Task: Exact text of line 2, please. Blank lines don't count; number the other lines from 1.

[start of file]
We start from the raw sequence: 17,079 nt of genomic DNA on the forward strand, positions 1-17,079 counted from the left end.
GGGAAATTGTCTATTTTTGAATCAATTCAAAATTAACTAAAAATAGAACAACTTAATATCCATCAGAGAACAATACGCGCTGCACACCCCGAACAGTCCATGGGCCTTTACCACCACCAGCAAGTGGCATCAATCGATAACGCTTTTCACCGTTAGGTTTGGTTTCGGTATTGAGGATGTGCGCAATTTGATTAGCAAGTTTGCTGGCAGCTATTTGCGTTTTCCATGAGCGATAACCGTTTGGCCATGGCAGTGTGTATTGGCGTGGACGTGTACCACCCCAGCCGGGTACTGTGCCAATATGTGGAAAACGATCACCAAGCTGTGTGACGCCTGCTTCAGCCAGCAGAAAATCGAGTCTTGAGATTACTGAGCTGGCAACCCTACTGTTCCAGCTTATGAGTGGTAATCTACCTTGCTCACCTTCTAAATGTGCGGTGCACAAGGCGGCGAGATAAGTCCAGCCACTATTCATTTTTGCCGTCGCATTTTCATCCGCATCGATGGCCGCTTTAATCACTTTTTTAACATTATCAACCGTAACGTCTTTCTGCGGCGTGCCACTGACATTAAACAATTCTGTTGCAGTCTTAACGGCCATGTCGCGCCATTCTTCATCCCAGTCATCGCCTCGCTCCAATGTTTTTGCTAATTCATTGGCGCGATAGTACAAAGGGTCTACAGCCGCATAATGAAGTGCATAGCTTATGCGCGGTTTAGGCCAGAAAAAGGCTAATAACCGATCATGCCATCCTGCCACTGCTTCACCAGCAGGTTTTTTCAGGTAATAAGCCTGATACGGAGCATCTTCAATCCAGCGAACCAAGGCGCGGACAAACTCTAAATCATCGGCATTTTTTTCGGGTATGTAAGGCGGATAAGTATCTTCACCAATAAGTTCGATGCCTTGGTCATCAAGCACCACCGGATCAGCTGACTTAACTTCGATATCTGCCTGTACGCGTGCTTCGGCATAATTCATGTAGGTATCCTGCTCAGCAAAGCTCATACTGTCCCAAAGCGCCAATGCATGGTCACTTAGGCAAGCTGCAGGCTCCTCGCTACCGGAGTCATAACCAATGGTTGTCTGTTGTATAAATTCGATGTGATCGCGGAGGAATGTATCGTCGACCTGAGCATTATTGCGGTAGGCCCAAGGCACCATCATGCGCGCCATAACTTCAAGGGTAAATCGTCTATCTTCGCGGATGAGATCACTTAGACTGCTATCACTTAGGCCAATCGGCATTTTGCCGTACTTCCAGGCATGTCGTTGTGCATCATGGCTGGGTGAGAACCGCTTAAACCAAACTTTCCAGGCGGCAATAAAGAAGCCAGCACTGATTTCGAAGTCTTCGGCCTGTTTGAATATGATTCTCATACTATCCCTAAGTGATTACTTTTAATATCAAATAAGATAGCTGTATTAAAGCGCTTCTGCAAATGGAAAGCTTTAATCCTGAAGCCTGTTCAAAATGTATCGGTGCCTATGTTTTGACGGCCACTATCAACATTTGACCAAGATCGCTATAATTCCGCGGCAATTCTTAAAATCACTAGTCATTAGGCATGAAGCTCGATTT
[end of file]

GGGAAATTGTCTATTTTTGAATCAATTCAAAATTAACTAAAAATAGAACAACTTAATATCCATCAGAGAACAATACGCGCTGCACACCCCGAACAGTCCATGGGCCTTTACCACCACCAGCAAGTGGCATCAATCGATAACGCTTTTCACCGTTAGGTTTGGTTTCGGTATTGAGGATGTGCGCAATTTGATTAGCAAGTTTGCTGGCAGCTATTTGCGTTTTCCATGAGCGATAACCGTTTGGCCATGGCAGTGTGTATTGGCGTGGACGTGTACCACCCCAGCCGGGTACTGTGCCAATATGTGGAAAACGATCACCAAGCTGTGTGACGCCTGCTTCAGCCAGCAGAAAATCGAGTCTTGAGATTACTGAGCTGGCAACCCTACTGTTCCAGCTTATGAGTGGTAATCTACCTTGCTCACCTTCTAAATGTGCGGTGCACAAGGCGGCGAGATAAGTCCAGCCACTATTCATTTTTGCCGTCGCATTTTCATCCGCATCGATGGCCGCTTTAATCACTTTTTTAACATTATCAACCGTAACGTCTTTCTGCGGCGTGCCACTGACATTAAACAATTCTGTTGCAGTCTTAACGGCCATGTCGCGCCATTCTTCATCCCAGTCATCGCCTCGCTCCAATGTTTTTGCTAATTCATTGGCGCGATAGTACAAAGGGTCTACAGCCGCATAATGAAGTGCATAGCTTATGCGCGGTTTAGGCCAGAAAAAGGCTAATAACCGATCATGCCATCCTGCCACTGCTTCACCAGCAGGTTTTTTCAGGTAATAAGCCTGATACGGAGCATCTTCAATCCAGCGAACCAAGGCGCGGACAAACTCTAAATCATCGGCATTTTTTTCGGGTATGTAAGGCGGATAAGTATCTTCACCAATAAGTTCGATGCCTTGGTCATCAAGCACCACCGGATCAGCTGACTTAACTTCGATATCTGCCTGTACGCGTGCTTCGGCATAATTCATGTAGGTATCCTGCTCAGCAAAGCTCATACTGTCCCAAAGCGCCAATGCATGGTCACTTAGGCAAGCTGCAGGCTCCTCGCTACCGGAGTCATAACCAATGGTTGTCTGTTGTATAAATTCGATGTGATCGCGGAGGAATGTATCGTCGACCTGAGCATTATTGCGGTAGGCCCAAGGCACCATCATGCGCGCCATAACTTCAAGGGTAAATCGTCTATCTTCGCGGATGAGATCACTTAGACTGCTATCACTTAGGCCAATCGGCATTTTGCCGTACTTCCAGGCATGTCGTTGTGCATCATGGCTGGGTGAGAACCGCTTAAACCAAACTTTCCAGGCGGCAATAAAGAAGCCAGCACTGATTTCGAAGTCTTCGGCCTGTTTGAATATGATTCTCATACTATCCCTAAGTGATTACTTTTAATATCAAATAAGATAGCTGTATTAAAGCGCTTCTGCAAATGGAAAGCTTTAATCCTGAAGCCTGTTCAAAATGTATCGGTGCCTATGTTTTGACGGCCACTATCAACATTTGACCAAGATCGCTATAATTCCGCGGCAATTCTTAAAATCACTAGTCATTAGGCATGAAGCTCGATTT